McChrystal says there has been a spike in ISIS recruits over past few years

Retired Gen. Stanley McChrystal said Friday that the Islamic State in Iraq and Syria (ISIS) has seen a resurgence over the last few years, saying that there are more ISIS members now than there were when the U.S. first started waging a campaign to destroy the group in 2014.

The former army general argues that, while ISIS might have lost much of its territory due to a U.S.-led intervention four years ago, the radical jihadist group remains a threat because it’s not so much a group as it is an ideology.

“ISIS is, numerically, I was told this just recently there are actually more ISIS members now than there were two or three years ago when we started the campaign,” McChrystal told Hill.TV's Krystal Ball and Buck Sexton on "Rising."

“But in my view ISIS is an idea — al Qaeda was an original small, traditional terrorist group — al Qaeda in Iraq was 2.0, it was a terrorist group on information technology steroids and so it was very effective,” he continued.

McChrystal didn't cite a specific number or the report he was referring to, but the United Nations estimates that there are between 20,000 and 30,000 active ISIS fighters between Iraq and Syria alone, according to a report in July. This is roughly the same number of recruits that the group had at its peak in 2014

Largely made up of Sunni militants from Iraq and Syria, ISIS has since drawn recruits from around the world due in large part to the rise of social media platforms like Facebook. 

The retired general said ISIS is now able spread its propaganda and recruit with relative ease.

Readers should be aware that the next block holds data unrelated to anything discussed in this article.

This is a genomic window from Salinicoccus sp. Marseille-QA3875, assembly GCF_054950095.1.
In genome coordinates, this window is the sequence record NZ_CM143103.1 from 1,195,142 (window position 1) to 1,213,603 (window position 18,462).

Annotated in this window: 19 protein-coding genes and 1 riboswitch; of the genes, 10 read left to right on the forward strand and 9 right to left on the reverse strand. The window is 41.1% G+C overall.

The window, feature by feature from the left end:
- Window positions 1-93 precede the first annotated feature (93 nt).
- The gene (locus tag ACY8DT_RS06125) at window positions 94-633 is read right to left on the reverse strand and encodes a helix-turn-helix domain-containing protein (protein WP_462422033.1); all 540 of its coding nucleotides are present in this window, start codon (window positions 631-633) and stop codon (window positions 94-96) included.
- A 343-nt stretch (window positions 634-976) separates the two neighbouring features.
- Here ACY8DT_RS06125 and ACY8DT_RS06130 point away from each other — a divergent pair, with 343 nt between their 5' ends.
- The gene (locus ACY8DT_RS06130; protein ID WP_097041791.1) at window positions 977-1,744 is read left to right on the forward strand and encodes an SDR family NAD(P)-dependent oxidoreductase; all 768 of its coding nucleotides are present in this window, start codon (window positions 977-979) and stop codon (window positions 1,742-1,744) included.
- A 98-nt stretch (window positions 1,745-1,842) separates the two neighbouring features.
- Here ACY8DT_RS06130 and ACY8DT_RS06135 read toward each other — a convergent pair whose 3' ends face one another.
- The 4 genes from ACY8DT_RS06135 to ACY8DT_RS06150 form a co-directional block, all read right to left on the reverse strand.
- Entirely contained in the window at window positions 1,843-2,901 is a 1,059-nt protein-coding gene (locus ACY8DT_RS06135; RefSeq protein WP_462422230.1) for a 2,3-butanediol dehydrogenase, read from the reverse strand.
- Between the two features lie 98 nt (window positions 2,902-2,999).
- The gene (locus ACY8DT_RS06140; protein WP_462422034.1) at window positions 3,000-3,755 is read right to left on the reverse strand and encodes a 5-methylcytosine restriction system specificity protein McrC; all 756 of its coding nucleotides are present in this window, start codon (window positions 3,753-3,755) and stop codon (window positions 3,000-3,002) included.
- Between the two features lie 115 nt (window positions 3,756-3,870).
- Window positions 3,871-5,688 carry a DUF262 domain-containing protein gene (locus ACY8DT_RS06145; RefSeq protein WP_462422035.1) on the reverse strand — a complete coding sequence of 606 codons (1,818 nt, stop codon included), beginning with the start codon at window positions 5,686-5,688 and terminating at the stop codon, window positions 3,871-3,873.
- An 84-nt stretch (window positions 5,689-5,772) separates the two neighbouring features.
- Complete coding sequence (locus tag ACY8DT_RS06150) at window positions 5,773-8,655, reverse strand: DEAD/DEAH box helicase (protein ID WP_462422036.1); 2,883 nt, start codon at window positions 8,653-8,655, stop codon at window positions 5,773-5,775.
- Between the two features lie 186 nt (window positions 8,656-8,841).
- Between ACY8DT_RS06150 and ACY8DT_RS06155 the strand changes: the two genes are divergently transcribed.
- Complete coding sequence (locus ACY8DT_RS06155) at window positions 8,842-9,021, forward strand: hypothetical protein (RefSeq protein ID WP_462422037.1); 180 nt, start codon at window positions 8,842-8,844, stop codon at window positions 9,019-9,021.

“The idea is still out there as long the basic motivations created the idea there, then I think ISIS has the ability to recruit international now using social media pretty easily,” he said.

ISIS began as an offshoot of al Qaeda in 2014 and subsequently took control of large parts of Syria and Iraq, where it established an Islamic state called a caliphate.

Even though the group has lost some strongholds in Syria like Hajin near the Iraqi border, McChrystal warns that the country remains fragile due to ongoing conflict, which he says has been exacerbated by the presence of conflicting foreign powers.

“I think if we talk internationally, I think we of course always worry about Syria, because the state is broken and so the entire area is infected by the instability there with the Iranians, the Russians, and different players, so there’s always a chance that that explodes in an ugly way,” he said.

McChrystal served as the United States' top Army commander in Afghanistan from 2009 to 2010. He was later asked to resign by then-President Obama after making critical comments over the administration's handling of the war. 

— Tess Bonn